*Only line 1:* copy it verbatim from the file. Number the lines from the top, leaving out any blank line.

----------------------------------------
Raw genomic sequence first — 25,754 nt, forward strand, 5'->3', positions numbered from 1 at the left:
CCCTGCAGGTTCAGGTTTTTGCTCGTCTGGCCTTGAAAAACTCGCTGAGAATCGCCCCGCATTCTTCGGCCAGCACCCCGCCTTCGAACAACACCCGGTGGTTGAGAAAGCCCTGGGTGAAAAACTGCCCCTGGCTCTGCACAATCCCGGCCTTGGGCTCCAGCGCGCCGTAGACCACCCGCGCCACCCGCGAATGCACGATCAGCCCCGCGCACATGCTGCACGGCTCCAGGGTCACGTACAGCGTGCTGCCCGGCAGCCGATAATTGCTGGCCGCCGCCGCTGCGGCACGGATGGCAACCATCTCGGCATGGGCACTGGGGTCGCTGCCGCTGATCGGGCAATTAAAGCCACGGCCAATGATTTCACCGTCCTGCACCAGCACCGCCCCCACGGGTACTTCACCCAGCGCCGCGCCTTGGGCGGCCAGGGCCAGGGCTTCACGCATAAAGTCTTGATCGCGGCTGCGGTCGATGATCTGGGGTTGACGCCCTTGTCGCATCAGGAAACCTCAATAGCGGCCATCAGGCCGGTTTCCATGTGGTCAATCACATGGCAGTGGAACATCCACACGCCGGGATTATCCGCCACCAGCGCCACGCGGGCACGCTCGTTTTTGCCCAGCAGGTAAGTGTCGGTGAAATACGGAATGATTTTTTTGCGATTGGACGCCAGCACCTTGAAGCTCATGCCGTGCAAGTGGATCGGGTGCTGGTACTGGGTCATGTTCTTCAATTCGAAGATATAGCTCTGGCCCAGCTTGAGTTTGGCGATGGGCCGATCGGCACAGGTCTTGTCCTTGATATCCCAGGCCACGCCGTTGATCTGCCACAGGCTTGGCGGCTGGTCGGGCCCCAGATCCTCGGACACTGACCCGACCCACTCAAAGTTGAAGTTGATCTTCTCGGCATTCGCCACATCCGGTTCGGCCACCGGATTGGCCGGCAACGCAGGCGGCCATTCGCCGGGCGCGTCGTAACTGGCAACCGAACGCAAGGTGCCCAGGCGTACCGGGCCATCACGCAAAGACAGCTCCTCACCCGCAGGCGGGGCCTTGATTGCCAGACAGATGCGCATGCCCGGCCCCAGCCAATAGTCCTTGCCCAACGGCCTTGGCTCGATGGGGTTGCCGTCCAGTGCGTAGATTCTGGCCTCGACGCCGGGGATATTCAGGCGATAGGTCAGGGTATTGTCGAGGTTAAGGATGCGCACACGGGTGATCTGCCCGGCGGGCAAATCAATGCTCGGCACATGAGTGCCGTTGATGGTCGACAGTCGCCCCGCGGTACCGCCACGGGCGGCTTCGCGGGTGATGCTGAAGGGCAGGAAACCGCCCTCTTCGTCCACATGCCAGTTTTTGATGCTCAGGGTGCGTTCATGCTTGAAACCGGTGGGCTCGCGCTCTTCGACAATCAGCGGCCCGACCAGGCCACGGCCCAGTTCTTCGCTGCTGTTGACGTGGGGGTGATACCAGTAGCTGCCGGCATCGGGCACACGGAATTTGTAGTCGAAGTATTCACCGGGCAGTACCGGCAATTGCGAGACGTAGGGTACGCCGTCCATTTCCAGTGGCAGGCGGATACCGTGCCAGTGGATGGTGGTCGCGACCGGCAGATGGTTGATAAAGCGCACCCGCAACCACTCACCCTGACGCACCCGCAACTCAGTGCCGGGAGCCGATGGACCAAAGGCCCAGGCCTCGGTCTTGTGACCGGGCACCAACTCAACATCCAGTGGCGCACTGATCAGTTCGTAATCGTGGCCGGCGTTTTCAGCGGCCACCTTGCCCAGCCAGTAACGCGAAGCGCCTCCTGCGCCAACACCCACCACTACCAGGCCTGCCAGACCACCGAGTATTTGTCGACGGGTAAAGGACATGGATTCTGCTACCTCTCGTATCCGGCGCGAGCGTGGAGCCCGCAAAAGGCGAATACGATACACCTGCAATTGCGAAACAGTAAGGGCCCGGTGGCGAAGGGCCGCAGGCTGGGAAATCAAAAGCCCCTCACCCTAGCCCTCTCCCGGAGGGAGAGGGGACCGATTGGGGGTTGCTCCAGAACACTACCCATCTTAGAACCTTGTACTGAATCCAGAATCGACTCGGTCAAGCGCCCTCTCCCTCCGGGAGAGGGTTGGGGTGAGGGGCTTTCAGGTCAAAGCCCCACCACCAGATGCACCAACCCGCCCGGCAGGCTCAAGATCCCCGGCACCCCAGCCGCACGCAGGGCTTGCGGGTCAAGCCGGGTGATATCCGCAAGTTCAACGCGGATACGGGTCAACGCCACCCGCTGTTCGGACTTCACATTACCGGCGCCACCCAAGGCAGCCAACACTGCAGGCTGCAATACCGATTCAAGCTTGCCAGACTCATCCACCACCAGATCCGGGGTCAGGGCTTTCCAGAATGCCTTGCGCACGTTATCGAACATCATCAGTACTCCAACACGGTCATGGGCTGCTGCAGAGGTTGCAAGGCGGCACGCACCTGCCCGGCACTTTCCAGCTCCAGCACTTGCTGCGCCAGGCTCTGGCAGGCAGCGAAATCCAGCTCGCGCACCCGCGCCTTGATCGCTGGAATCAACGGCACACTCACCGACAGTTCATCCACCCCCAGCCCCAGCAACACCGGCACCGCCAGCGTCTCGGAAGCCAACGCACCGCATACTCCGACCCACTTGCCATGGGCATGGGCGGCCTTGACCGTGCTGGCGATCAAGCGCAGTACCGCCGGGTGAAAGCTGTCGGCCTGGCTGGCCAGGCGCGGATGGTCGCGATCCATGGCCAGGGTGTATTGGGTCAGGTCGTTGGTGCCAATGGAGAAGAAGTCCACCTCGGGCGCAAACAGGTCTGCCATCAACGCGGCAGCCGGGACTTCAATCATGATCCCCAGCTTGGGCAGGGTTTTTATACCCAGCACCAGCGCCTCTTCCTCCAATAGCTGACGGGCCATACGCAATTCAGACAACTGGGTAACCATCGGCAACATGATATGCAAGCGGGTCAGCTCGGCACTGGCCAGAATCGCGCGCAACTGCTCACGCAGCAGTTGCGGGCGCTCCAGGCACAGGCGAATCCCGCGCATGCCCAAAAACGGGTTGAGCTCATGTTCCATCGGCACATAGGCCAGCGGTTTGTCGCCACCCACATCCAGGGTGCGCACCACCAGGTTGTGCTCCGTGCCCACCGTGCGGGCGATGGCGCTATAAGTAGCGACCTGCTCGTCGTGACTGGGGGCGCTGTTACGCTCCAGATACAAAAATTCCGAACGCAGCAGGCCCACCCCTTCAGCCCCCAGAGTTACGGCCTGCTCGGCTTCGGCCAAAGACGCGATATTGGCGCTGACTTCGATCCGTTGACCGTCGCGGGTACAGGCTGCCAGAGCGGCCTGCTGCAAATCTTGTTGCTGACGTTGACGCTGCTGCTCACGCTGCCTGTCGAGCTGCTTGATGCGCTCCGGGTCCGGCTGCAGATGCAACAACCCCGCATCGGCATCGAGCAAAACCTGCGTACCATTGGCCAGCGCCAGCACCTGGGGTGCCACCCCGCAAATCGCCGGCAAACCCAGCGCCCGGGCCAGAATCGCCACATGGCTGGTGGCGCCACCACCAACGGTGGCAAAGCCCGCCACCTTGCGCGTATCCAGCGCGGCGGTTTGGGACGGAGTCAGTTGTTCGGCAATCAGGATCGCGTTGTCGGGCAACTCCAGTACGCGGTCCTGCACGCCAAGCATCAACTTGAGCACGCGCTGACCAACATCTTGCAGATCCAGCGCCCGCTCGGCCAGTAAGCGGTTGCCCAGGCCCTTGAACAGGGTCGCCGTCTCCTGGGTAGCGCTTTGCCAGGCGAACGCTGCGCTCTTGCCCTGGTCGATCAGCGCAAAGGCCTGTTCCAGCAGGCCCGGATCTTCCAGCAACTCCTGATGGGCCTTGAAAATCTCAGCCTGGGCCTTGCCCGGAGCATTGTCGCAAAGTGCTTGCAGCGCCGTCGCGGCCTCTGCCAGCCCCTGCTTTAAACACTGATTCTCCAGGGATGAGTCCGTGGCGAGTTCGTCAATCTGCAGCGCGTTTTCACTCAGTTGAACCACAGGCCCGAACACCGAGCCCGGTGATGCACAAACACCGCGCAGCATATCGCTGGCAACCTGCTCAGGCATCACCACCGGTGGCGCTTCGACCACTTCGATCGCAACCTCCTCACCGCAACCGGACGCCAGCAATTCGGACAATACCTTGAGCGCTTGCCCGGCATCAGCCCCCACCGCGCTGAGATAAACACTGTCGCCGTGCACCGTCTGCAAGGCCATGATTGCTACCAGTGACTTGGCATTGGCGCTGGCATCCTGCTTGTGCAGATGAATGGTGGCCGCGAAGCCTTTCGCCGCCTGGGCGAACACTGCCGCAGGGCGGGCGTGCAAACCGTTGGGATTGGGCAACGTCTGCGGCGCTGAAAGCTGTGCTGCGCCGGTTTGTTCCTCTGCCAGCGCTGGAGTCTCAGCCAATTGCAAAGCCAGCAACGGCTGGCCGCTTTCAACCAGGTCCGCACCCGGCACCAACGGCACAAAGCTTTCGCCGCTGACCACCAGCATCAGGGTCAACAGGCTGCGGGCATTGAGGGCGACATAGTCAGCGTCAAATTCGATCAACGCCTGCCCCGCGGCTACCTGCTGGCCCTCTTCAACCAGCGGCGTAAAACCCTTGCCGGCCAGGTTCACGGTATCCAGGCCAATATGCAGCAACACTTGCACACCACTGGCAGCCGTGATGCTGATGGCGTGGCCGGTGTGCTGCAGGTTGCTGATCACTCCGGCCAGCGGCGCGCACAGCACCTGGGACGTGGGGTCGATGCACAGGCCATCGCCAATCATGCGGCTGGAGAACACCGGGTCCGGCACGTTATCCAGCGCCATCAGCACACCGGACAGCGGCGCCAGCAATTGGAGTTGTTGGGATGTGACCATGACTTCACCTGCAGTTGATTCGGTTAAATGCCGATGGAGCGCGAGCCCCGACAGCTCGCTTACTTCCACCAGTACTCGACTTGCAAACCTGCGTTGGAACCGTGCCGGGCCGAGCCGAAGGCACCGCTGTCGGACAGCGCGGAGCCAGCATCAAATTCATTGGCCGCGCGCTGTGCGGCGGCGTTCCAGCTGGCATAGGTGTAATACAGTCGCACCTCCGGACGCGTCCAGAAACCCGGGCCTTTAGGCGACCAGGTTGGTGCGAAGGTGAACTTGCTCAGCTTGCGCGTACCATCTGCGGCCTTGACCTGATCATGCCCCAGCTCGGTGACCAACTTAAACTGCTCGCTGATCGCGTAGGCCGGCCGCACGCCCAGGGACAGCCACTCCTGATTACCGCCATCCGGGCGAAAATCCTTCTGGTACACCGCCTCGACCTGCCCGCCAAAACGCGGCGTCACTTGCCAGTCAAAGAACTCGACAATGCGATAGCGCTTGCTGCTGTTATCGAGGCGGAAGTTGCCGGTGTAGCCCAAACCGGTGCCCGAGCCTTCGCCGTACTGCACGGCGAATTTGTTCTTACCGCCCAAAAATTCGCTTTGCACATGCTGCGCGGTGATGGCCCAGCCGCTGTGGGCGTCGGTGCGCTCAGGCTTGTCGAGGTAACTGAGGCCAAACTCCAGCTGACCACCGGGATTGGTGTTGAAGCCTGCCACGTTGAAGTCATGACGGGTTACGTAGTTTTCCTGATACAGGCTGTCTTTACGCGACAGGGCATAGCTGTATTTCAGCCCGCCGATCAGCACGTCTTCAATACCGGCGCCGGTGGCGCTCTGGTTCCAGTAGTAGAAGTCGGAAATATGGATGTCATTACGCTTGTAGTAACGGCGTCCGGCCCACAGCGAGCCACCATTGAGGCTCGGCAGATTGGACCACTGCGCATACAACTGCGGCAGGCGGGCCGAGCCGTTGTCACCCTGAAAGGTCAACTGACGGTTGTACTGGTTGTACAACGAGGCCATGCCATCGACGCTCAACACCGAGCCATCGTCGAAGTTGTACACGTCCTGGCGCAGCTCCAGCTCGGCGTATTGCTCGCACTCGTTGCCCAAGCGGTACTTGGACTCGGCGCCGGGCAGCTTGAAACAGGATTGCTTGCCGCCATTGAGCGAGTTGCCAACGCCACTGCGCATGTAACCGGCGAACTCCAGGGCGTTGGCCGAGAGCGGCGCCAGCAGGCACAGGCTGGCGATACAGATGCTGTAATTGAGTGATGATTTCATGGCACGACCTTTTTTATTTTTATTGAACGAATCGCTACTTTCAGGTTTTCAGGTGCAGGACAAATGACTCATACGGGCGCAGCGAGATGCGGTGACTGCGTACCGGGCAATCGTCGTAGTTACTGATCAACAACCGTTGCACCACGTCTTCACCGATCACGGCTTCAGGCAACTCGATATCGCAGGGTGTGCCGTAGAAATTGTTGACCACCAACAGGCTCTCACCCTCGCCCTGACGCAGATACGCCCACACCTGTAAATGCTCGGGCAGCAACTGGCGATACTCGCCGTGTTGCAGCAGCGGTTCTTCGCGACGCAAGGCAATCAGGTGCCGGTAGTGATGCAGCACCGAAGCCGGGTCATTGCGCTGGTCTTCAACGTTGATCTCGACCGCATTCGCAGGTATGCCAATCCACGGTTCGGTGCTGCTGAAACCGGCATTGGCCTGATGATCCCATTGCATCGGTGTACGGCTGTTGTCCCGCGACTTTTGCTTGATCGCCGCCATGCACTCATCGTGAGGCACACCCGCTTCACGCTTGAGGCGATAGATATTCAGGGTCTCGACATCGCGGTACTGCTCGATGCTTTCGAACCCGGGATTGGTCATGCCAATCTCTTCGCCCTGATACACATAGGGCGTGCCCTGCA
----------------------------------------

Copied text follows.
Raw genomic sequence first — 25,754 nt, forward strand, 5'->3', positions numbered from 1 at the left: